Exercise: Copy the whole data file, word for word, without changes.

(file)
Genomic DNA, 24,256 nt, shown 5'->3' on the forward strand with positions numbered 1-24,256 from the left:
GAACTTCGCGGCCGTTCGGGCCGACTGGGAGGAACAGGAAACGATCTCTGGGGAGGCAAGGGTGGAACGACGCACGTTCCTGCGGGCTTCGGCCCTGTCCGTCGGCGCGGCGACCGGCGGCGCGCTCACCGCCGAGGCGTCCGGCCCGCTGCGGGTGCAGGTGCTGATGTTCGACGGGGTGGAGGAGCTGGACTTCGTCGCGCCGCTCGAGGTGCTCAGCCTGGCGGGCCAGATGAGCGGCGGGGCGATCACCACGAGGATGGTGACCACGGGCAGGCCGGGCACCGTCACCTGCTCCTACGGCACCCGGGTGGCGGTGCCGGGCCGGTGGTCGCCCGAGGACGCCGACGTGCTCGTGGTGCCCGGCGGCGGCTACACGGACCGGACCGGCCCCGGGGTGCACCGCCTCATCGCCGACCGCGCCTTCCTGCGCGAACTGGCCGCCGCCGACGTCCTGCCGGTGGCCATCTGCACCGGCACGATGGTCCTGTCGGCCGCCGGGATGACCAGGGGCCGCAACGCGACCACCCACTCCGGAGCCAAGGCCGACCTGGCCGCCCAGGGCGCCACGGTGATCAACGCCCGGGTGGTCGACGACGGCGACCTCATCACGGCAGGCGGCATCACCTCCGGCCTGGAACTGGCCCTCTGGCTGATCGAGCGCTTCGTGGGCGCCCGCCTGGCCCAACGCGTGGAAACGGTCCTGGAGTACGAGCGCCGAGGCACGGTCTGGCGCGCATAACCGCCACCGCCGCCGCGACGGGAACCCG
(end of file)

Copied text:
Genomic DNA, 24,256 nt, shown 5'->3' on the forward strand with positions numbered 1-24,256 from the left:
GAACTTCGCGGCCGTTCGGGCCGACTGGGAGGAACAGGAAACGATCTCTGGGGAGGCAAGGGTGGAACGACGCACGTTCCTGCGGGCTTCGGCCCTGTCCGTCGGCGCGGCGACCGGCGGCGCGCTCACCGCCGAGGCGTCCGGCCCGCTGCGGGTGCAGGTGCTGATGTTCGACGGGGTGGAGGAGCTGGACTTCGTCGCGCCGCTCGAGGTGCTCAGCCTGGCGGGCCAGATGAGCGGCGGGGCGATCACCACGAGGATGGTGACCACGGGCAGGCCGGGCACCGTCACCTGCTCCTACGGCACCCGGGTGGCGGTGCCGGGCCGGTGGTCGCCCGAGGACGCCGACGTGCTCGTGGTGCCCGGCGGCGGCTACACGGACCGGACCGGCCCCGGGGTGCACCGCCTCATCGCCGACCGCGCCTTCCTGCGCGAACTGGCCGCCGCCGACGTCCTGCCGGTGGCCATCTGCACCGGCACGATGGTCCTGTCGGCCGCCGGGATGACCAGGGGCCGCAACGCGACCACCCACTCCGGAGCCAAGGCCGACCTGGCCGCCCAGGGCGCCACGGTGATCAACGCCCGGGTGGTCGACGACGGCGACCTCATCACGGCAGGCGGCATCACCTCCGGCCTGGAACTGGCCCTCTGGCTGATCGAGCGCTTCGTGGGCGCCCGCCTGGCCCAACGCGTGGAAACGGTCCTGGAGTACGAGCGCCGAGGCACGGTCTGGCGCGCATAACCGCCACCGCCGCCGCGACGGGAACCCG